United Nations Secretary-General Antonio Guterres has said the consequences for the world of Russia's invasion of Ukraine are worsening, with 1.6 billion people likely to be affected.
"For people around the world, the war is threatening to unleash an unprecedented wave of hunger and destitution, leaving social and economic chaos in its wake," he said.
Mr Guterres said that while this year's food crisis is "about lack of access," next year's "could be about lack of food."
"There is only one way to stop this gathering storm: the Russian invasion of Ukraine must end," he pleaded in a speech yesterday.
Ukraine exported up to 6 million tonnes of grain a month before Russia launched its invasion on 24 February.
Volumes have since fallen to about 1 million tonnes as Ukraine, which used to export most of its goods through seaports, has been forced to transport grain by train via its western border or via its small Danube river ports.
Countries in Africa and the Middle East are already experiencing food shortages, with the situation "escalating and getting dramatically worse almost by the day," the CEO of aid agency Trócaire has said.
Speaking on RTÉ's Morning Ireland, Caoimhe de Barra said the war between Russia and Ukraine, the world's third and fourth largest grain exporters respectively, has added to food price inflation and put global food supplies at risk.
The UN has said that six countries are already in famine conditions.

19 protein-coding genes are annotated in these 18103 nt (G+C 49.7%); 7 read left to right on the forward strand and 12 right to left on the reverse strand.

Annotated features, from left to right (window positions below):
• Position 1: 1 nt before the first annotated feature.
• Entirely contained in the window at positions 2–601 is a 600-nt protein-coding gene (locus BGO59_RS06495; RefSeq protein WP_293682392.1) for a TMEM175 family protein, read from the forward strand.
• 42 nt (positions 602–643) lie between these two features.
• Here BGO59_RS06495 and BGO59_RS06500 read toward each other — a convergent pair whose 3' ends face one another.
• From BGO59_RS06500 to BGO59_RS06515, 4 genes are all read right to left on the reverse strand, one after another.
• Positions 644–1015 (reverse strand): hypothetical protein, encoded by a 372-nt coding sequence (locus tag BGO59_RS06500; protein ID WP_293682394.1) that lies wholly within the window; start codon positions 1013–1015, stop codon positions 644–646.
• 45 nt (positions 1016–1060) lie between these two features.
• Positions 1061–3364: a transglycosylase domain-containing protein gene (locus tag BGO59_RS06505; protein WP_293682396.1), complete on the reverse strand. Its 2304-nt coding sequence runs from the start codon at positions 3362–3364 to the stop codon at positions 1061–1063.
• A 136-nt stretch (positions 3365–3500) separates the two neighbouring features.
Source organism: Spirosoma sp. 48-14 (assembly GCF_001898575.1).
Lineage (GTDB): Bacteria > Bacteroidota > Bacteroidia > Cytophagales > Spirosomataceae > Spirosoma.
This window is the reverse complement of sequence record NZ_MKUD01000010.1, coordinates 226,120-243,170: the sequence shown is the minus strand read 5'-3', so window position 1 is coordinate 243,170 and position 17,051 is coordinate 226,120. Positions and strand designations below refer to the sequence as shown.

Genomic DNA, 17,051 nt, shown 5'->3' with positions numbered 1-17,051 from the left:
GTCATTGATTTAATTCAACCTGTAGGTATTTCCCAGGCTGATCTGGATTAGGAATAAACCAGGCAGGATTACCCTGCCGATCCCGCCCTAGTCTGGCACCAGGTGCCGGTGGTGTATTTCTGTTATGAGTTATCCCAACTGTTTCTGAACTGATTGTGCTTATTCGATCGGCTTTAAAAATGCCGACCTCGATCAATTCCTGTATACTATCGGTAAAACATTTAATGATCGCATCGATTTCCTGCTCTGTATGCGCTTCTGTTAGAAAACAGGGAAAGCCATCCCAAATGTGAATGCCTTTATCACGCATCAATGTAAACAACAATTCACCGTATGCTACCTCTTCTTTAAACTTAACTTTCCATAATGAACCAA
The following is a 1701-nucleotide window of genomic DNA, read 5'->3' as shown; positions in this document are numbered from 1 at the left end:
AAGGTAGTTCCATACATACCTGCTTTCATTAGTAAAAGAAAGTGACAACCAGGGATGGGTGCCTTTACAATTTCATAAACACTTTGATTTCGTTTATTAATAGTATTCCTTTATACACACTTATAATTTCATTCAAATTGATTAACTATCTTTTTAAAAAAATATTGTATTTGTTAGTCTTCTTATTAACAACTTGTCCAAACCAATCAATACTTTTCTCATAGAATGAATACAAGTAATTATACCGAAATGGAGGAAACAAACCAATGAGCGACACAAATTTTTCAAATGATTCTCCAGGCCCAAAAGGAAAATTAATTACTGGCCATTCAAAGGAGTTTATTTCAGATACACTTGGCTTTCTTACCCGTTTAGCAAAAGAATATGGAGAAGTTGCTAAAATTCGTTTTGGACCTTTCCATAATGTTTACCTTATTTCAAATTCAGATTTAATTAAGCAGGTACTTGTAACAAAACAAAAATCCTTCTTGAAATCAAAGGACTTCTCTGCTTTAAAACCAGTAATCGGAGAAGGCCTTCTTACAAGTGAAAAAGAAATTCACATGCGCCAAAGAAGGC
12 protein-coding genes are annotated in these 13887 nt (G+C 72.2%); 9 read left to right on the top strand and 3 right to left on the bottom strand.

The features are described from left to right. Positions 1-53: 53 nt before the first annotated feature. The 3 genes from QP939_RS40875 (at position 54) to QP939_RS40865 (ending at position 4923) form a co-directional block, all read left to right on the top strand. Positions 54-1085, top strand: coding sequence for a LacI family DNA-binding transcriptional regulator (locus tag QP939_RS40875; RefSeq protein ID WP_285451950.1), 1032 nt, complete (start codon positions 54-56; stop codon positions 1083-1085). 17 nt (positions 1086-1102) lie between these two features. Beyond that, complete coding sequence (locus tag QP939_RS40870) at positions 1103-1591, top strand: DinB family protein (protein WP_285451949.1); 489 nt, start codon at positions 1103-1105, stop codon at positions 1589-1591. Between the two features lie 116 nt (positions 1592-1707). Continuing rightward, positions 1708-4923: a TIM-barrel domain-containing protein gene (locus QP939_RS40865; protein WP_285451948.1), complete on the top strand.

Ms De Barra warned that unless rapid action is taken at a global level, "we're going to witness" mass famine happening again.
Lebanon sources 80% of its wheat from Ukraine and the fact that supplies have been and are very likely to continue to be disrupted means that there is not only an immediate crisis but also the crisis is highly likely to extend into 2023 with devastating consequences for human survival, she said.
Ms De Barra said food shortage is not the problem, but it is an issue of distribution, and countries must also be prevented from hording grain and imposing export restrictions.
Countries will react to the fear of a limited supply of food and that drives a spiral of increasing costs so global agreements around trade and stopping export restrictions will make the situation a lot better a lot sooner, she said.
The Food and Agriculture Organization and the World Food Programme have identified 20 hunger hotspots, which are the countries where we need to immediately react to prevent famine, including three countries where Trócaire works - Ethiopia, Somalia, and South Sudan, she added.
"But the scale of this is almost unprecedented. Prior to the Ukraine crisis, we already had food prices at their highest level ever. We already had hundreds of millions of people facing hunger.
"The number of people facing acute hunger has risen by 50 million in the last six months alone.
"And to put that in context, that's ten times the size of the population of Ireland", she said.
Ukraine's president has warned that millions of people could starve because of Russia's blockade of Ukraine's Black Sea ports.
Volodymyr Zelensky said in a televised statement the world was on the brink of a "terrible food crisis", with Ukraine unable to export large amounts of wheat, corn, oil and other products that had played a "stabilising role in the global market".